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Pole Mapping Kit Instructions



Pole mapping Kit instructions v 0.0.1

What does this thing do?

The Public Lab Pole Mapping Kit allows you to obtain an image from an aerial perspective of up to 30 feet using a small, point-and-shoot camera. We sell it primarily as an aerial mapping tool, one that provides low-level coverage. Public labbers have used this to map gardens, sensitive wetlands, and many areas where you want more close-ups or detail or where flight is not an option.

Additional uses:

  • event photography

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  • large group photos

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http://www.armadale.org.uk/pole.htm

  • construction sites

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  • landscapes

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-Artistic images with unique perspectives

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  • confounding selfies

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-Environmental monitoring

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  • any other application where getting a camera 30' in the air would be a good thing.

Specs/Description:

Total Pole Length: 11 meters

Weight: 1100 grams

Transport length: 158cm

Functional Camera Height: Dependent on weight of camera. A Mobius (http://publiclab.myshopify.com/products/mobius-actioncam) or similar style of "micro-camera" could be used on the 10 or 11 meter section. For a point and shoot camera of 100 grams or more you will need to be 3 or more sections down. For DSLRs it seems that 6 meters is max (once again weight dependent).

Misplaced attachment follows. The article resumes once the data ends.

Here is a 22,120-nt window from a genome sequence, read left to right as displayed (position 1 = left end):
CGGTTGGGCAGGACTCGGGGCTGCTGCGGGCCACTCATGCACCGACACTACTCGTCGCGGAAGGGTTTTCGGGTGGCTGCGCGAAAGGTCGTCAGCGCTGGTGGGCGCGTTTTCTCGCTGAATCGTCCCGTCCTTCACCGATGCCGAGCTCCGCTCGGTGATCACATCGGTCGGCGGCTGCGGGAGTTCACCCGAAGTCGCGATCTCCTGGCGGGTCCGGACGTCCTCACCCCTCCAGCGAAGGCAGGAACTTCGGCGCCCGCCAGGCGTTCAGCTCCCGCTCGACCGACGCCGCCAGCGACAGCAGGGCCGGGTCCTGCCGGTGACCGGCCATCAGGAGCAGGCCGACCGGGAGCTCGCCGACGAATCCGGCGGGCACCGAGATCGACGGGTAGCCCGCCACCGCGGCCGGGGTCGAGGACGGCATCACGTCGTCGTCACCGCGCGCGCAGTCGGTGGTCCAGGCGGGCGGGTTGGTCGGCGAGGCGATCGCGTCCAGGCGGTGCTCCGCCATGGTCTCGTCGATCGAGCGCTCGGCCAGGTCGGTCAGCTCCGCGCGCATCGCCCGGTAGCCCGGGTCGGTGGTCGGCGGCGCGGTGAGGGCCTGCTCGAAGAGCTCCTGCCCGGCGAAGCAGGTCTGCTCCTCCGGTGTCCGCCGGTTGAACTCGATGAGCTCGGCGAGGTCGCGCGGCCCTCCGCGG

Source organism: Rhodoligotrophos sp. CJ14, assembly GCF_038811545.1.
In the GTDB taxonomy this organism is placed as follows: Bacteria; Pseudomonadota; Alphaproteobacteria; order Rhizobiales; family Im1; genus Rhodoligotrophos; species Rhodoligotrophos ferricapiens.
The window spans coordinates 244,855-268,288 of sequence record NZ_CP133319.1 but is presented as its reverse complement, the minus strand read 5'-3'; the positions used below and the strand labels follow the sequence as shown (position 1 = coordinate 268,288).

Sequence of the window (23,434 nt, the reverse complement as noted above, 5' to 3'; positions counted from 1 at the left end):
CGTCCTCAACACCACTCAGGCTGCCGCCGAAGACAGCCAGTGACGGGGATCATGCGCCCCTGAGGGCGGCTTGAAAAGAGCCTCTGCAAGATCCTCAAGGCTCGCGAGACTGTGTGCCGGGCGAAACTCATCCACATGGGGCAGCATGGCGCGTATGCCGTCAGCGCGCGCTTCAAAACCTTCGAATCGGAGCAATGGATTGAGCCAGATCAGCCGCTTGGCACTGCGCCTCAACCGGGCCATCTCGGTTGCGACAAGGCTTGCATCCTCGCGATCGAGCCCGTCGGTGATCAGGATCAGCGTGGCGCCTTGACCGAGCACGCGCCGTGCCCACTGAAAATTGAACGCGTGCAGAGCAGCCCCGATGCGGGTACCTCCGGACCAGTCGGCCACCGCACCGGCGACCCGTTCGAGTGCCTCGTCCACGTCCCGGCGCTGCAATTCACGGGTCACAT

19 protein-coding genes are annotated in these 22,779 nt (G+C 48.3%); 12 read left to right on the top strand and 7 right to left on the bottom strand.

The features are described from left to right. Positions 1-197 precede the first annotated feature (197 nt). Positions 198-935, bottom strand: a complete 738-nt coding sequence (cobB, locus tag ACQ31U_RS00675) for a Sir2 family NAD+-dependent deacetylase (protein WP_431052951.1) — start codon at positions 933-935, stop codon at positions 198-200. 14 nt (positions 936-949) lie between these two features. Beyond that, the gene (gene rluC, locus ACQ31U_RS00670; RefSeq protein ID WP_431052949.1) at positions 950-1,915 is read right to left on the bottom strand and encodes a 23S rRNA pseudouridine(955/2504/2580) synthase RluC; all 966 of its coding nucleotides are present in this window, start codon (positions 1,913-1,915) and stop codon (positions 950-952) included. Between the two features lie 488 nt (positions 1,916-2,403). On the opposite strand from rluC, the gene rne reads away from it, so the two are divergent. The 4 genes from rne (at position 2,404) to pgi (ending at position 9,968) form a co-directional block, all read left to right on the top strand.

Carrying Capacity: Dependent on height and angle desired. The higher you go and the more extreme of angle the more stress on the pole. Lighter is better in all cases. Choose the highest quality camera that weighs the least.

Safety

  • Carbon fiber is fragile! Be careful storing and taking it out and stepping on it.
  • Do not use in electrical storms
  • Do no use near power lines
  • Secure items attached to pole to avoid falling objects.
  • Carbon fiber splinters can cut you. If you break a pole, do not touch it with your bare hands. Wear gloves
  • Pole has a lot of flex. Avoid sudden stops and starts with the pole, especially with weight of camera attached. Pole could snap, and camera could fall.
  • ensure camera and payload is securely fastened to the pole before raising overhead

What's included

  • 1 Ron Thomposon Carp Gangster carbon fiber fishing pole. Includes:
  • 1 carrying bag
  • 8 parts (nested, labelled segments 7a-1a, and unlabelled base segment)
  • 1 replacement top kit (2 parts, Sections 1a, 2a)
  • 2 end caps

Camera Mounting Hardware:

  • 1 mini-ball tripod head
  • 1 strip of foam tape
  • pole mounting bracket (1 bracket, 1 1/4" thumbscrew screw, 1 1/2" thumbscrew, 1 wingnut)
  • 1 8" thick walled pvc pipe

This pole consists of 8 parts, however you will only be using the 7 stoutest for the pole mapping.

Alternative Camera Mounts

A basic internet search which reveal many DIY methods for attaching a camera to a carp pole. Many of these are very inexpensive options that can work quite well. Shake and fitting tests on the planed section of mounting using dummy loads should reveal the soundness of whichever method is chosen.

Help! I can't get the poles out!

Sometimes nestled pole segments can become stuck, especially after transport. If you find the pole segments have become stuck inside one another, take the next smallest pole segement, and insert into the small end of the stuck pole segments, small end first. Push until stuck segment is freed, then pull all segments apart.